Giordano succumbed to pneumonia on March 27, presumably complications from the leukemia, COPD and emphysema from which he had been suffering.

Last edited by Webley : 03-31-2010 at 10:57 AM.
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Old 03-31-2010, 11:08 AM   #35
Attila the Professor
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Quote:
Originally Posted by Webley
-snip-

Come on...that's just needlessly antagonistic, and you know it. And it's off-topic to boot.

Last edited by Finn : 03-31-2010 at 12:25 PM.
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Old 03-31-2010, 12:24 PM   #36
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Quote:
Originally Posted by Attila the Professor
And it's off-topic to boot.
And now non-existent.




Also, a warning.
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Old 04-02-2010, 05:27 PM   #37
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John Forsythe passed away at age 92. John can be best remembered for his roles as the voice of Charlie in Charlie's Angels, Blake Carrington in Dynasty, and Bill Murray's boss Lew Hayward in Scrooged.

http://edition.cnn.com/2010/SHOWBIZ/...ex.html?hpt=P1

"I don't mind you shooting at me, Frank, but take it easy on the Bacardi!"
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Old 05-29-2010, 02:52 PM   #38
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Dennis Hopper is dead at age 74

http://www.imdb.com/news/ni2643363/

Rest in Peace
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Old 05-29-2010, 03:31 PM   #39
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Always liked Dennis. Indian Runner was one of his more inspired roles, Blue Velvet my favrotie, and any zombie movie was better with him in it!
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Old 05-29-2010, 03:32 PM   #40
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Shouldn't we put Gary Coleman here also? Only 42, makes me feel old!
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Old 05-29-2010, 04:21 PM   #41
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That's 3 celebrity deaths in a row again. A few days ago Art Linkletter, yesterday Gary Coleman, and today Dennis.
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Old 05-29-2010, 04:43 PM   #42
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Eh, Dennis had his fun, he had my fun he had your fun...he had more fun. 5 Marriages! Get off the drugs son!

Poor Gary Coleman...
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Old 05-30-2010, 03:12 AM   #43
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Let us remember Dennis Hopper for the awe inspiring role that earned him 3 Oscars and countless amounts of praise.....

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Old 05-30-2010, 11:13 AM   #44
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I'll always remember him as the crazed photographer in Apocalypse Now.





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Old 05-30-2010, 02:38 PM   #45
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Dennis Hopper was a classic.

Some of my personal favorites for him are Speed, Apocalypse Now, Blue Velvet (he was a real bad ass), Rumble Fish, and his little part in True Romance.

Slowly beginning to realize that the good ole' actors are gonna start to die off...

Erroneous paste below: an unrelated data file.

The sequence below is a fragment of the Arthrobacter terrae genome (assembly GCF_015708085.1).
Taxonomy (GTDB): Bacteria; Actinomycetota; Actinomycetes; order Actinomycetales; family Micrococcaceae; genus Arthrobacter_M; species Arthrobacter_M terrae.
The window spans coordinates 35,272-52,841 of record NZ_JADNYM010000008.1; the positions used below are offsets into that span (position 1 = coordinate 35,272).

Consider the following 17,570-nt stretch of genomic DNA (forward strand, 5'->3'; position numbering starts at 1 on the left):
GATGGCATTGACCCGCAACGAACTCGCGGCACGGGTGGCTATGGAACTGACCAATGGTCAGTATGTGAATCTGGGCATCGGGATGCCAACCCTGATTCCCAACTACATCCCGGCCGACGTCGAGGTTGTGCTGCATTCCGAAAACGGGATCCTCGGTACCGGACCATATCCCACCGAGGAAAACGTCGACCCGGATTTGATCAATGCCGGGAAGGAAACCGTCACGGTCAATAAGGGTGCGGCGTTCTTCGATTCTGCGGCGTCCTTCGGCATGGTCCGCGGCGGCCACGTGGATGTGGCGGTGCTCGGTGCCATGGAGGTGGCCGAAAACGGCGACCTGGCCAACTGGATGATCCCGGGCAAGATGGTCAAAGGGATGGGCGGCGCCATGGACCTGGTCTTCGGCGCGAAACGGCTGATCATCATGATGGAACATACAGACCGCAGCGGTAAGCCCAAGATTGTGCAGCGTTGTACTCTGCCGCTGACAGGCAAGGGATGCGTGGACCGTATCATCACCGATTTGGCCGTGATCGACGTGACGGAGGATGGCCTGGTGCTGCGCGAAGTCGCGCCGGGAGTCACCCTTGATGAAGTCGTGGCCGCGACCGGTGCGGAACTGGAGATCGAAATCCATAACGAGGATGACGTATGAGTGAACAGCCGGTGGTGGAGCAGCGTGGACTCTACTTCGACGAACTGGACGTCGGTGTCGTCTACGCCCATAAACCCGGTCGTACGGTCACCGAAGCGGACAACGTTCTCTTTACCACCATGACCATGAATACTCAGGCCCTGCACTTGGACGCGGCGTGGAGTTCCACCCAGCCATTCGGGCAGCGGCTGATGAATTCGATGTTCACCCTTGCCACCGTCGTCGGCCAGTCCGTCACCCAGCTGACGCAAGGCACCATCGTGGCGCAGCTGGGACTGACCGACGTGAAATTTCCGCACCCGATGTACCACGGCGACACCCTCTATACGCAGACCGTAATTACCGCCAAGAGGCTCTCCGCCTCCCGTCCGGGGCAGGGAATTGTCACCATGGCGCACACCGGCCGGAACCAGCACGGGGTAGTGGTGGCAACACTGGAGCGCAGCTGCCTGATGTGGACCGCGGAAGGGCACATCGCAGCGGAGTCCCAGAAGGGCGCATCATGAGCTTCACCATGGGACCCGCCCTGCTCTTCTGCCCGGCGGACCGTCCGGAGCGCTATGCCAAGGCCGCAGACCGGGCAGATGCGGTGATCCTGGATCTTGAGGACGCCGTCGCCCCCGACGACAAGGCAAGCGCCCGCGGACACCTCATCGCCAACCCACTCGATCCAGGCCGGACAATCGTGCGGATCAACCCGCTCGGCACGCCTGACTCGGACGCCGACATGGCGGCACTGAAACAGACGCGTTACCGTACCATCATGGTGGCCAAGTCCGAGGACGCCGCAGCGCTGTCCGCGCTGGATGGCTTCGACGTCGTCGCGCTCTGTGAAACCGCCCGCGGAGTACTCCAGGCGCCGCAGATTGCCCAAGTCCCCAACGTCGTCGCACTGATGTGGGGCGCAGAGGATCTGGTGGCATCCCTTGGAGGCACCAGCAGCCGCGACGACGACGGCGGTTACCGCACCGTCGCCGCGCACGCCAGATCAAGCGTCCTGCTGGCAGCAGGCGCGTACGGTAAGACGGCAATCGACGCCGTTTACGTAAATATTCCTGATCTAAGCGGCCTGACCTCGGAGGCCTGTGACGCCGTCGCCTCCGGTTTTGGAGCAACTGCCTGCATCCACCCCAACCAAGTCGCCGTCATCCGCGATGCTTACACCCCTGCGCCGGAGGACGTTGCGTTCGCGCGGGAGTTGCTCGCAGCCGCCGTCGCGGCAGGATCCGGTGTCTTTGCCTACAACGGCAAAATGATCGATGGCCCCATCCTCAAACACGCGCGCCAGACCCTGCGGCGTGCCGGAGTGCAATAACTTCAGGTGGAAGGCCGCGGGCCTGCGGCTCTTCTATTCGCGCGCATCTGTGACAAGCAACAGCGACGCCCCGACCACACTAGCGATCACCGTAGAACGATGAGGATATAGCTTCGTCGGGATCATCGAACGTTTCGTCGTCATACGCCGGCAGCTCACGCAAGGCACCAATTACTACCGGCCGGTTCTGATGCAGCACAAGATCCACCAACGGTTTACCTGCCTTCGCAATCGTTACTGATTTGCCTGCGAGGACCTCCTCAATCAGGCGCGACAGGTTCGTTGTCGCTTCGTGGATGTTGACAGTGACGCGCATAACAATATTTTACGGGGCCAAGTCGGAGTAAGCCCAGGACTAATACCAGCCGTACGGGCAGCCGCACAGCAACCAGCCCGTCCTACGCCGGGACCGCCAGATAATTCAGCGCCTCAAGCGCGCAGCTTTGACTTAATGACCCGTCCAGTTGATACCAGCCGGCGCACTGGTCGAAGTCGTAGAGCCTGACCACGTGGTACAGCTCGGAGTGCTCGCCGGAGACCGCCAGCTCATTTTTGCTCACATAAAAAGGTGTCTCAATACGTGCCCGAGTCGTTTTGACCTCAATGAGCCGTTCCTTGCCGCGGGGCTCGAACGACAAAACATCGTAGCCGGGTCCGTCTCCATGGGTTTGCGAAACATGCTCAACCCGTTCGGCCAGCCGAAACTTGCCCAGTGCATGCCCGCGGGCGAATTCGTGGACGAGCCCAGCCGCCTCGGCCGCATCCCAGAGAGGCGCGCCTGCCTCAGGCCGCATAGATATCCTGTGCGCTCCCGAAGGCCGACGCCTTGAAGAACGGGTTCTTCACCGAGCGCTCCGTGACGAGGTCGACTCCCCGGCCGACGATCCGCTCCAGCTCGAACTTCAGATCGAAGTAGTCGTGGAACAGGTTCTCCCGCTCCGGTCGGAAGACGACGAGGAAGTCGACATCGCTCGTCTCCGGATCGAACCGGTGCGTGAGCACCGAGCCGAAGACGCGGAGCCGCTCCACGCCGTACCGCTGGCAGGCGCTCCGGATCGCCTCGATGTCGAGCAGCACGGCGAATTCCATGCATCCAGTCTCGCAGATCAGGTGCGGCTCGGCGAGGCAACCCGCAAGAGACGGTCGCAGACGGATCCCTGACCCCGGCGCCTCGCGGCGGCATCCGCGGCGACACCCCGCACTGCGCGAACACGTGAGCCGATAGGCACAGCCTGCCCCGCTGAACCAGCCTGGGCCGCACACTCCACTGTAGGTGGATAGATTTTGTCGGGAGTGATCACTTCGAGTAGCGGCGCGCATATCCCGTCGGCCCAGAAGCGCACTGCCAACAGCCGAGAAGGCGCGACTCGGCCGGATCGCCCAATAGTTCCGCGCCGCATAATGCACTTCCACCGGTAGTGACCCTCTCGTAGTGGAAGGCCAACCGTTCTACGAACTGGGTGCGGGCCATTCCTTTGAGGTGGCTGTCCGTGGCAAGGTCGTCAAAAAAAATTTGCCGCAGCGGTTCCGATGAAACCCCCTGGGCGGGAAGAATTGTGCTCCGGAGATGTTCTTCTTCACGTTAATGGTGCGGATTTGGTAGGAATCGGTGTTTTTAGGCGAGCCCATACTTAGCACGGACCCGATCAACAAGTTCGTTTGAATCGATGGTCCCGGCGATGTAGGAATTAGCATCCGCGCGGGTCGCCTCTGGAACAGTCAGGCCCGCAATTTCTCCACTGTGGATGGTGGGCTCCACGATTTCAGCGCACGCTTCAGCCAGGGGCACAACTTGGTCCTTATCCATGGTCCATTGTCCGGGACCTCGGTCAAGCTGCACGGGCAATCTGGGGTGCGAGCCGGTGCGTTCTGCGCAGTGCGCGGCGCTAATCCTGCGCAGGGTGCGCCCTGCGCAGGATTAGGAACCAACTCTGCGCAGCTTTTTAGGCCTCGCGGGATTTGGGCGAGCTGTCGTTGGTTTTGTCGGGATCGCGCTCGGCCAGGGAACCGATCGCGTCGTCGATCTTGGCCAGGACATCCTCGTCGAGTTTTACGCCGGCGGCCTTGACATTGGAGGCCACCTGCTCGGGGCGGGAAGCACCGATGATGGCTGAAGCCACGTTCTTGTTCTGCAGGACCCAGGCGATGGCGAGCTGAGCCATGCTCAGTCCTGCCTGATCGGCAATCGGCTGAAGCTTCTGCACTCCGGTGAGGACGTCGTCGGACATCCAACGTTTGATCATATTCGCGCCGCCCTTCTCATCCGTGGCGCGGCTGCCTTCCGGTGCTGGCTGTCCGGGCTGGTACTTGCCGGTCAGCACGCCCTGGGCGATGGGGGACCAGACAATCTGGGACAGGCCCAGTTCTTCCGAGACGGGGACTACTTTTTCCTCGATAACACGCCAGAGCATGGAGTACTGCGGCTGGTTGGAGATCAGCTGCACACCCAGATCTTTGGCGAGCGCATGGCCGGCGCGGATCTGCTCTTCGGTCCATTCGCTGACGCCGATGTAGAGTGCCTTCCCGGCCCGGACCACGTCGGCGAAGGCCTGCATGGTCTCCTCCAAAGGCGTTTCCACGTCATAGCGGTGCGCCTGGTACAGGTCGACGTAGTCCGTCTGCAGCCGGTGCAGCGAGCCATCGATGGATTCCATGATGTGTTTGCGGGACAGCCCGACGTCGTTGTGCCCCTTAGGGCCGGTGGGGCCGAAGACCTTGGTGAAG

I'm definitely gonna shed tears when Jack Nicholson and Sean Connery finally leave us.
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Old 06-03-2010, 03:16 PM   #46
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Well, it seems that Betty White is the last surviving Golden Girl.

http://www.imdb.com/news/ni2706265/


Rest in peace Ms. McClanahan
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Old 07-12-2010, 06:37 PM   #47
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R.I.P. Harvey Pekar

After decades of success which ranged from one of the medium's earliest self-publishing triumphs to a mainstream crossover that would defy all expectations for the phrase "comic book movie," one of the comics greatest stories has come to an end as The Cleveland Leader has confirmed that writer Harvey Pekar died this morning at the age of 70.

A lifelong resident of Cleveland, Ohio, Pekar turned the true tales of his life "from off the streets" of that city into one of the most celebrated and notable comics projects in the history of the artform. Starting in 1976 as a collaboration between the writer and underground cartoonist R. Crumb, Pekar's "American Splendor" title chronicled its heroes life as a file clerk at Cleveland's VA hospital and his interests from jazz music to literature. Originally a modest one-man operation published by Pekar and illustrated by a rotating cast of comics talents including Gary Dumm and Spain Rodriguez, "American Splendor" caught national attention in the '80s when Pekar became a frequent guest on NBC's "Late Night With David Letterman" often running opposite the popular "Stupid Pet Tricks" segment before his outspoken criticisms of NBC owner General Electric briefly ended the relationship.

More importantly, "American Splendor" brought Pekar to the attention of his third wife Joyce Brabner who also become one of his most important collaborators. In 1994 when Pekar was diagnosed with lymphoma, Brabner pushed him to turn the story of his treatment into a graphic novel as both a form of creativity and of therapy. The resulting "Our Cancer Year" won the prestigious Harvey Award in 1995 which along with a 1987 win of the National Book Award for "American Splendor" helped carry Pekar's reputation for keenly observed autobiography to new audiences both within and outside the comics community.